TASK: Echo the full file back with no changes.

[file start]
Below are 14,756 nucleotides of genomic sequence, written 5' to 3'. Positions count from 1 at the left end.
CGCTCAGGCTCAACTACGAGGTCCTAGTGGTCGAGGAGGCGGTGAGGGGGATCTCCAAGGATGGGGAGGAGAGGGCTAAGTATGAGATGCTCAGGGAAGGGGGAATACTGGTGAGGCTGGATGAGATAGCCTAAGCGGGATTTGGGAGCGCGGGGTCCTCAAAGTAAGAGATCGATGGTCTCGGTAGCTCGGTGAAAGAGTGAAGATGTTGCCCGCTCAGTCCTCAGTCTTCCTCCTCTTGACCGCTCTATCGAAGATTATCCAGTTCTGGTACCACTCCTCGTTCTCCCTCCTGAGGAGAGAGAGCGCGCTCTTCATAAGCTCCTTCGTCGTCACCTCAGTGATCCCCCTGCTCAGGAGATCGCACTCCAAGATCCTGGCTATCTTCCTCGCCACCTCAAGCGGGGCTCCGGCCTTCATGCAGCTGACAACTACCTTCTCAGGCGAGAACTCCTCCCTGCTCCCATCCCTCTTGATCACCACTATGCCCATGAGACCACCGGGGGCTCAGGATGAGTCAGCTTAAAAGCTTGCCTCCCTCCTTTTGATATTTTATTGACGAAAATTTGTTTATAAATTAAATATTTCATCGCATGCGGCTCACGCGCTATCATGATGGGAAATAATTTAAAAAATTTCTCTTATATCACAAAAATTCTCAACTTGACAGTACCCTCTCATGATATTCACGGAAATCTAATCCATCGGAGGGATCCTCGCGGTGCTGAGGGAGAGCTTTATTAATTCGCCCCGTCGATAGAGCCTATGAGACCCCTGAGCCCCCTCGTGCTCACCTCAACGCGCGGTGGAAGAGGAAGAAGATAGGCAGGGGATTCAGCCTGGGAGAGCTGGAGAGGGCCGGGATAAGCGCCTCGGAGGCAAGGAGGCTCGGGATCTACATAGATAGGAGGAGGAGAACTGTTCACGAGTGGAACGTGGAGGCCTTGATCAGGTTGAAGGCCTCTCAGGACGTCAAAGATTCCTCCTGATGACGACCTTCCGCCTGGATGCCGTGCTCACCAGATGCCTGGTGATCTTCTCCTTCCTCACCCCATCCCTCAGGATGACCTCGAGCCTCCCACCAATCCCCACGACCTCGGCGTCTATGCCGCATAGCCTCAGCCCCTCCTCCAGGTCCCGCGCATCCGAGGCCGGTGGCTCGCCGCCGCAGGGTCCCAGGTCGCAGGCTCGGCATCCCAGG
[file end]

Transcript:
Below are 14,756 nucleotides of genomic sequence, written 5' to 3'. Positions count from 1 at the left end.
CGCTCAGGCTCAACTACGAGGTCCTAGTGGTCGAGGAGGCGGTGAGGGGGATCTCCAAGGATGGGGAGGAGAGGGCTAAGTATGAGATGCTCAGGGAAGGGGGAATACTGGTGAGGCTGGATGAGATAGCCTAAGCGGGATTTGGGAGCGCGGGGTCCTCAAAGTAAGAGATCGATGGTCTCGGTAGCTCGGTGAAAGAGTGAAGATGTTGCCCGCTCAGTCCTCAGTCTTCCTCCTCTTGACCGCTCTATCGAAGATTATCCAGTTCTGGTACCACTCCTCGTTCTCCCTCCTGAGGAGAGAGAGCGCGCTCTTCATAAGCTCCTTCGTCGTCACCTCAGTGATCCCCCTGCTCAGGAGATCGCACTCCAAGATCCTGGCTATCTTCCTCGCCACCTCAAGCGGGGCTCCGGCCTTCATGCAGCTGACAACTACCTTCTCAGGCGAGAACTCCTCCCTGCTCCCATCCCTCTTGATCACCACTATGCCCATGAGACCACCGGGGGCTCAGGATGAGTCAGCTTAAAAGCTTGCCTCCCTCCTTTTGATATTTTATTGACGAAAATTTGTTTATAAATTAAATATTTCATCGCATGCGGCTCACGCGCTATCATGATGGGAAATAATTTAAAAAATTTCTCTTATATCACAAAAATTCTCAACTTGACAGTACCCTCTCATGATATTCACGGAAATCTAATCCATCGGAGGGATCCTCGCGGTGCTGAGGGAGAGCTTTATTAATTCGCCCCGTCGATAGAGCCTATGAGACCCCTGAGCCCCCTCGTGCTCACCTCAACGCGCGGTGGAAGAGGAAGAAGATAGGCAGGGGATTCAGCCTGGGAGAGCTGGAGAGGGCCGGGATAAGCGCCTCGGAGGCAAGGAGGCTCGGGATCTACATAGATAGGAGGAGGAGAACTGTTCACGAGTGGAACGTGGAGGCCTTGATCAGGTTGAAGGCCTCTCAGGACGTCAAAGATTCCTCCTGATGACGACCTTCCGCCTGGATGCCGTGCTCACCAGATGCCTGGTGATCTTCTCCTTCCTCACCCCATCCCTCAGGATGACCTCGAGCCTCCCACCAATCCCCACGACCTCGGCGTCTATGCCGCATAGCCTCAGCCCCTCCTCCAGGTCCCGCGCATCCGAGGCCGGTGGCTCGCCGCCGCAGGGTCCCAGGTCGCAGGCTCGGCATCCCAGG